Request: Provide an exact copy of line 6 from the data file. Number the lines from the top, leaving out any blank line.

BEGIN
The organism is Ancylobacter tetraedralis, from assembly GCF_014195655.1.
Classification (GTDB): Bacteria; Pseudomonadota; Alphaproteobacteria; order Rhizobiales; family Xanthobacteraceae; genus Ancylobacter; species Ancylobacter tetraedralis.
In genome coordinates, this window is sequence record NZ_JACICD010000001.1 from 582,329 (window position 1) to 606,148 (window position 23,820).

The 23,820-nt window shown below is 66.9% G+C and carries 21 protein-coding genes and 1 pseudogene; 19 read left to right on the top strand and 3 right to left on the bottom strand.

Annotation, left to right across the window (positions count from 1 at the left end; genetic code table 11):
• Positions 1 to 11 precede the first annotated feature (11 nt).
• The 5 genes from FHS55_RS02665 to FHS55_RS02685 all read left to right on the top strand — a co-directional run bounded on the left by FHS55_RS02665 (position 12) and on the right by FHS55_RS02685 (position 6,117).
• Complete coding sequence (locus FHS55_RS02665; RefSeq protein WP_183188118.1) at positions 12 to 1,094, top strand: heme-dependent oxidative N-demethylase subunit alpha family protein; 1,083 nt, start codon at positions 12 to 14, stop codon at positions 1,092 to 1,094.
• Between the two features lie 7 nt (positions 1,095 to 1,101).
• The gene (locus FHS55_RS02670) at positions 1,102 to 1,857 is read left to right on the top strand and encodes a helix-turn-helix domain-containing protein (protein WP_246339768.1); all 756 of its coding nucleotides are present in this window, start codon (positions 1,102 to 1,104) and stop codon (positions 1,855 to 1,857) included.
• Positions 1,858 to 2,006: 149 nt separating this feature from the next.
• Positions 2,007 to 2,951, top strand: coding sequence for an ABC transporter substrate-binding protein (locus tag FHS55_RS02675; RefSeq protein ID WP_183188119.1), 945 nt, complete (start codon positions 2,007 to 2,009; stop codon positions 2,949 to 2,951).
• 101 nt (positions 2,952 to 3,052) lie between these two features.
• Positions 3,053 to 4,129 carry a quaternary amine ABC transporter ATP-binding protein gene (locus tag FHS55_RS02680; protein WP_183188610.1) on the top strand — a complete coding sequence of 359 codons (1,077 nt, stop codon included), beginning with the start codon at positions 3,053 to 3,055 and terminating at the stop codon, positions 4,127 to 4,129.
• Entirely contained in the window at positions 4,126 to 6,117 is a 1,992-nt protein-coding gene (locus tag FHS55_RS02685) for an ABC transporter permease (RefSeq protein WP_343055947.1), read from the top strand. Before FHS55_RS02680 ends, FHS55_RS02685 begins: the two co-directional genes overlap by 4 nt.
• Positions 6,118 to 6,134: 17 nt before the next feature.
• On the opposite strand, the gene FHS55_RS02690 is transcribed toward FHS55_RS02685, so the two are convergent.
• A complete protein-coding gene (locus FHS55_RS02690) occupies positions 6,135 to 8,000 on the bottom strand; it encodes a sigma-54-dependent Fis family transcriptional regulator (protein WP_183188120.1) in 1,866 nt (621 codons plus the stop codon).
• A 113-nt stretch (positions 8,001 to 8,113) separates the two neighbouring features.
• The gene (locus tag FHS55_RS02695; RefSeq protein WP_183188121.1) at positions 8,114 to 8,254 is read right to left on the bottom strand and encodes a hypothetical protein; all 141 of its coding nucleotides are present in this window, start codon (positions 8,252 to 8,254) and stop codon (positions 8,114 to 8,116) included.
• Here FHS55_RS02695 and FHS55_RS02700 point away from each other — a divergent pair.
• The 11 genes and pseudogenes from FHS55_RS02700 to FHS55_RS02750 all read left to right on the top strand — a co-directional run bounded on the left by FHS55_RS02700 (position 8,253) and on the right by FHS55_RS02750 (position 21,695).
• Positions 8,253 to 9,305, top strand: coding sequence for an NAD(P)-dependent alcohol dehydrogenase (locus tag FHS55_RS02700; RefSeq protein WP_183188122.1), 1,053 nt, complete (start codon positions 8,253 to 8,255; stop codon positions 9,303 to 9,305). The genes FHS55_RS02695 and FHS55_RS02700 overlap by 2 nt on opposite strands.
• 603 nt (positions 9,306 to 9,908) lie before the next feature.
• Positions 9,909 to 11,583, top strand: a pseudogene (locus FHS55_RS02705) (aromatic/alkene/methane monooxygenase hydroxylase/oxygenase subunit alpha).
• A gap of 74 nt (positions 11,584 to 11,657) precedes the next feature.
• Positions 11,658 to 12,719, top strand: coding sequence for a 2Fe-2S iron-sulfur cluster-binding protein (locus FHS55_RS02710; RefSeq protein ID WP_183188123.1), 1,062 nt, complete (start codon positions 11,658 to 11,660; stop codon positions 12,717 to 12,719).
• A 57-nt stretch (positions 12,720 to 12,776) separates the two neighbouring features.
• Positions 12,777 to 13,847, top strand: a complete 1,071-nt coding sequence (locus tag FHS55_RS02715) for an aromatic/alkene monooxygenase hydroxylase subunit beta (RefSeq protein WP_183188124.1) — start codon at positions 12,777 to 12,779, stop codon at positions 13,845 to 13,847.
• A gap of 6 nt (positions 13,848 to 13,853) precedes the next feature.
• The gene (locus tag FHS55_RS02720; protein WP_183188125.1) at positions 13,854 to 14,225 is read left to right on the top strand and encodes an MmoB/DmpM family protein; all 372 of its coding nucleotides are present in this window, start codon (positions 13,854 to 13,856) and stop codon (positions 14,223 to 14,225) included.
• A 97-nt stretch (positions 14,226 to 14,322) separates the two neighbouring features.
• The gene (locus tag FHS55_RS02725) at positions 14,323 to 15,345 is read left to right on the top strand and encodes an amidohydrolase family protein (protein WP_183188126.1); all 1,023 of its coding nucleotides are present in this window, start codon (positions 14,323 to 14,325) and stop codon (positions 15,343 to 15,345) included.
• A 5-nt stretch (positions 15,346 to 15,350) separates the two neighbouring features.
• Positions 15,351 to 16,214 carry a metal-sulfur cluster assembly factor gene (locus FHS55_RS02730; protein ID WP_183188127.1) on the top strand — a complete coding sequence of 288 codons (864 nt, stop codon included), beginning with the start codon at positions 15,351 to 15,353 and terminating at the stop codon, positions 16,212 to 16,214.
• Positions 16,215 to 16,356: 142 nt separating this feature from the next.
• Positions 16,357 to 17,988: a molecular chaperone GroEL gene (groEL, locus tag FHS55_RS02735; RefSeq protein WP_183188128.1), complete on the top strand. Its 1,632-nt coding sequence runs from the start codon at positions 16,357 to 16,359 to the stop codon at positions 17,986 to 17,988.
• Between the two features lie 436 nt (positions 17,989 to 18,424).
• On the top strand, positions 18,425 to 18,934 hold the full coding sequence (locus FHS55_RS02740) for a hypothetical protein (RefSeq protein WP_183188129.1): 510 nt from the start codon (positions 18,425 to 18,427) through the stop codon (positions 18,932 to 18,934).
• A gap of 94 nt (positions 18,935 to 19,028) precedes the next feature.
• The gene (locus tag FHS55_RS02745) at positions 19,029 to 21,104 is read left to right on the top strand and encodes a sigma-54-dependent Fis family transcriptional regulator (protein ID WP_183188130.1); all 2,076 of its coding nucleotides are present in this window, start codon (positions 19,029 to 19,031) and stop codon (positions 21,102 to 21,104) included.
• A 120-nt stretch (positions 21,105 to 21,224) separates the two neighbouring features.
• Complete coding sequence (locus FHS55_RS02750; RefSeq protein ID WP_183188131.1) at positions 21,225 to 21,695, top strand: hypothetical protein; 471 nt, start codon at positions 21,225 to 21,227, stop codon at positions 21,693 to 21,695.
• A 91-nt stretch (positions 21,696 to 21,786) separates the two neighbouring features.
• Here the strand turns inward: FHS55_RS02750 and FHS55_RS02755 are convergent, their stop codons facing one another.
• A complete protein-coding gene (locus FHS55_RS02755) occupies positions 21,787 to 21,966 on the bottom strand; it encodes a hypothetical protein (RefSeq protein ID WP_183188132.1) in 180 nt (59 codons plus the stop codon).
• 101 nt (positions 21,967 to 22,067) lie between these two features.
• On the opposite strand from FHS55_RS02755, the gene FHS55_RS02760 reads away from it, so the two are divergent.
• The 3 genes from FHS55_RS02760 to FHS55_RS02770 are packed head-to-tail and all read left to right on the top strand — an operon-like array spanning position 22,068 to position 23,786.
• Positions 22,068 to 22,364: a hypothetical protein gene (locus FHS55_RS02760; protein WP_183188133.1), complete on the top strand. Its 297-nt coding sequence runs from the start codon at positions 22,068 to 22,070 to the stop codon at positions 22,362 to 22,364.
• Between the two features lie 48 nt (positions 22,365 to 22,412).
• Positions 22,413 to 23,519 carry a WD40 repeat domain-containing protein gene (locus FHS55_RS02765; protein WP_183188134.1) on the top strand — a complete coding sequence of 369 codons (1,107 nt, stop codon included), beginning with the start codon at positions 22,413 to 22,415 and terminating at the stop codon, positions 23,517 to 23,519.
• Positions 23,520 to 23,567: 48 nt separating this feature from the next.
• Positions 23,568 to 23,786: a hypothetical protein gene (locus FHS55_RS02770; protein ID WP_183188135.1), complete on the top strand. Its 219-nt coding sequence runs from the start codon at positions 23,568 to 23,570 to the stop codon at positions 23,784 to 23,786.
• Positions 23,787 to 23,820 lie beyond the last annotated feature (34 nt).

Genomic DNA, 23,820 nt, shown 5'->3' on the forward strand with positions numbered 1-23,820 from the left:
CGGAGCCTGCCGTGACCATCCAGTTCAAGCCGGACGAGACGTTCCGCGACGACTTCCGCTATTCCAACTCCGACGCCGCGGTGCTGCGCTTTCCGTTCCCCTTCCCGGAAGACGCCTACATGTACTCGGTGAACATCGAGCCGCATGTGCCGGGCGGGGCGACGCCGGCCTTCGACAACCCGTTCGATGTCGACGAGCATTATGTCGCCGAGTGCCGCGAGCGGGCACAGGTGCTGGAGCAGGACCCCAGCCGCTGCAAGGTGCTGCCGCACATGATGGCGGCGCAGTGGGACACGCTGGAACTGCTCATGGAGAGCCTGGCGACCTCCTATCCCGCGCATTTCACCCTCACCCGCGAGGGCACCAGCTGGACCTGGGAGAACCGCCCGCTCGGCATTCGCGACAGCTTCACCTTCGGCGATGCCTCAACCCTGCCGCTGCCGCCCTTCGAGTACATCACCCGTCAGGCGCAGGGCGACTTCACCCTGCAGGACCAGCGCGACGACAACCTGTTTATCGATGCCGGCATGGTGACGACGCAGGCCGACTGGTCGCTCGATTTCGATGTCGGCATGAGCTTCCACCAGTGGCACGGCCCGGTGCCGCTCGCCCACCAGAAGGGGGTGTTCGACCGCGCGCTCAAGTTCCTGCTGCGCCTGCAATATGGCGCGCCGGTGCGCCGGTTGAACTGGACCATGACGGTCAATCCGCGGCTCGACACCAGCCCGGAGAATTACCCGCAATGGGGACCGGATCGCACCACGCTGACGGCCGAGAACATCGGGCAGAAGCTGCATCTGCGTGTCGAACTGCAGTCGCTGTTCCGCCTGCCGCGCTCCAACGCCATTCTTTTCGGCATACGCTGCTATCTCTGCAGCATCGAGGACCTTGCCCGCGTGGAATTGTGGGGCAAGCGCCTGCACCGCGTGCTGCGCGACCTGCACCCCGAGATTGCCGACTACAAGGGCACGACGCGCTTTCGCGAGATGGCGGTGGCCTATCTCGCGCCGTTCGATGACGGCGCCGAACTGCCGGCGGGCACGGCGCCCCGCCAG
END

• Positions 1 to 11 precede the first annotated feature (11 nt).